If the president could feel shame he should:
The President’s budget request for Fiscal Year 2021 was released yesterday and is overall unsupportive of our most vulnerable populations, including the almost 3 million individuals with autism and their families. Please read the affected policy issues within our national statement.
The Autism Society of America is very disappointed that the President’s budget request for Fiscal Year 2021 released yesterday is overall unsupportive of our most vulnerable populations, including the almost 3 million individuals with autism and their families (read detailed summary here).
“Supporting those with autism is a human rights issue,” stated Christopher Banks, President and CEO of the Autism Society of America. “This budget requires tremendous sacrifices from those with the least able to make those sacrifice. The President’s budget dramatically reduces the funding for vital programs and services that assist those with autism. This budget will negatively impacting their quality of life and reduce opportunities to fully participate in our communities.”
As in the previous three budgets, this year’s request proposes steep reductions in social-safety-net programs, including cuts to Medicare, Medicaid, and Social Security. The Administration proposes $1 trillion in cuts to Medicaid and the Affordable Care Act over ten years. Over ten years, Social Security is cut by $30 billion and Supplemental Nutrition (SNAP) programs are reduced by $180 billion.
According to the Budget Summary for the Department of HHS, the Administration, once again, completely eliminates Autism CARES Act funding for much needed interdisciplinary training of health professionals and the development of evidence-based services and support. The Autism and Other DD line item funds the interdisciplinary professional health programs (including Leadership Education and Neurodevelopmental Disabilities (LEND) and Developmental Behavioral Pediatrician (DBP) programs) intended to increase the number of health professionals to screen, diagnose, and treat individuals with autism. It also funds development of evidence-based interventions. These activities were increased as part of the original Autism CARES Act (just reauthorized in 2019) to help address the growing numbers diagnosed with autism. Congress rejected these cuts in the previous three years.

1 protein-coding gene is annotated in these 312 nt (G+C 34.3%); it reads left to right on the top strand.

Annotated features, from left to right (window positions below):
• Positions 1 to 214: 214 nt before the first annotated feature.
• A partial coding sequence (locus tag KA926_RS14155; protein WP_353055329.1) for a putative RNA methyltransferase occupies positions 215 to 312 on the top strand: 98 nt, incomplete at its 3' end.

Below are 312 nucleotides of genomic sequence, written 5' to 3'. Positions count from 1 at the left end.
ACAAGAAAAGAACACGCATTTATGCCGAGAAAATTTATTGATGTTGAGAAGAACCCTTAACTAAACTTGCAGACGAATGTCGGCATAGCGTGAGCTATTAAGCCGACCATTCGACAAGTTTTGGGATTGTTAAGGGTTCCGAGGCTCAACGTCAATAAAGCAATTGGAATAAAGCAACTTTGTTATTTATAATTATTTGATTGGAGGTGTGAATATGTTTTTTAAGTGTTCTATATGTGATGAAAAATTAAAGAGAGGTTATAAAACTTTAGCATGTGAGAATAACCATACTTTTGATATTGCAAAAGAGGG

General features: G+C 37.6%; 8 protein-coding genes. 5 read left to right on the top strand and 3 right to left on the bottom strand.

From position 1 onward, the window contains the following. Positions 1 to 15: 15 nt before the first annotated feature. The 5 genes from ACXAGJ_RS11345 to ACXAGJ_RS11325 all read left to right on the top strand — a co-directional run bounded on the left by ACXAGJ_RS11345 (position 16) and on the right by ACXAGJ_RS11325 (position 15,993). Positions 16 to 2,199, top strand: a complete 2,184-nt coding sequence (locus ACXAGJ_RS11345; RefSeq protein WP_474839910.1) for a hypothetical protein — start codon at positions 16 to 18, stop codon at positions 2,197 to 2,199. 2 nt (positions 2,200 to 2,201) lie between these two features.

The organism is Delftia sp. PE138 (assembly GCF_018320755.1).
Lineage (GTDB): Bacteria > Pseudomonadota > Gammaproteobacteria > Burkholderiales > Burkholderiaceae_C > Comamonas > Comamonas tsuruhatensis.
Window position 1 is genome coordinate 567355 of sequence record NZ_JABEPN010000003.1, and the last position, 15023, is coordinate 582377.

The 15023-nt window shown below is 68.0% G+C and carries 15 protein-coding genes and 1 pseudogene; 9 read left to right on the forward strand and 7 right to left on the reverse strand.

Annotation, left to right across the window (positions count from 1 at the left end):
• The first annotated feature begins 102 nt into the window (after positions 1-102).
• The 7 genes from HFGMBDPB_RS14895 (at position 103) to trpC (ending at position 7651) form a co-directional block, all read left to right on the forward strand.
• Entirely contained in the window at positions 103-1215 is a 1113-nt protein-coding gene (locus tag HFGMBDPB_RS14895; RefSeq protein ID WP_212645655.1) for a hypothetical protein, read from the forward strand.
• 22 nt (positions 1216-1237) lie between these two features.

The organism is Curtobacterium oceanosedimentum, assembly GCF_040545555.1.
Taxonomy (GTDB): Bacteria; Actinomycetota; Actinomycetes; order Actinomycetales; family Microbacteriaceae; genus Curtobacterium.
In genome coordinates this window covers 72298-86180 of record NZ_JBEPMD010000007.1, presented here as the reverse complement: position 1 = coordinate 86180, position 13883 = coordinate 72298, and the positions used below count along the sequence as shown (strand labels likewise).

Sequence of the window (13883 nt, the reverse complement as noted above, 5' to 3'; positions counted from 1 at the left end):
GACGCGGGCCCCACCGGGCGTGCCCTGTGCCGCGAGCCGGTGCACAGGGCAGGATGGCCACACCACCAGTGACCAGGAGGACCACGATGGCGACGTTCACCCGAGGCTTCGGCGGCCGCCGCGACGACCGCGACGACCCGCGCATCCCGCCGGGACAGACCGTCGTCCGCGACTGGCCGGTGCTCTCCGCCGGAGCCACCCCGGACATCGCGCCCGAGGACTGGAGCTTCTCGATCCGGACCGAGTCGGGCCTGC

Without any justification, the budget also eliminates a small but vital Supported Employment State Grants for people with developmental disabilities.
While the Budget for the Department of Education provides a small increase for special education programs, this amount has not kept up with the number of children found to be eligible, pushing more of the responsibility onto the states. The Autism Society supports full funding for the Individuals with Disabilities Education Act (IDEA).
The President’s budget also cuts funding for the Centers for Disease Control and Prevention by nine percent overall, which includes a $50 million cut to the National Center on Birth Defects and Developmental Disabilities (NCBDDD), a third of its budget. This center provides important surveillance activities as well as research and public education into complex neurodevelopmental disabilities such as autism.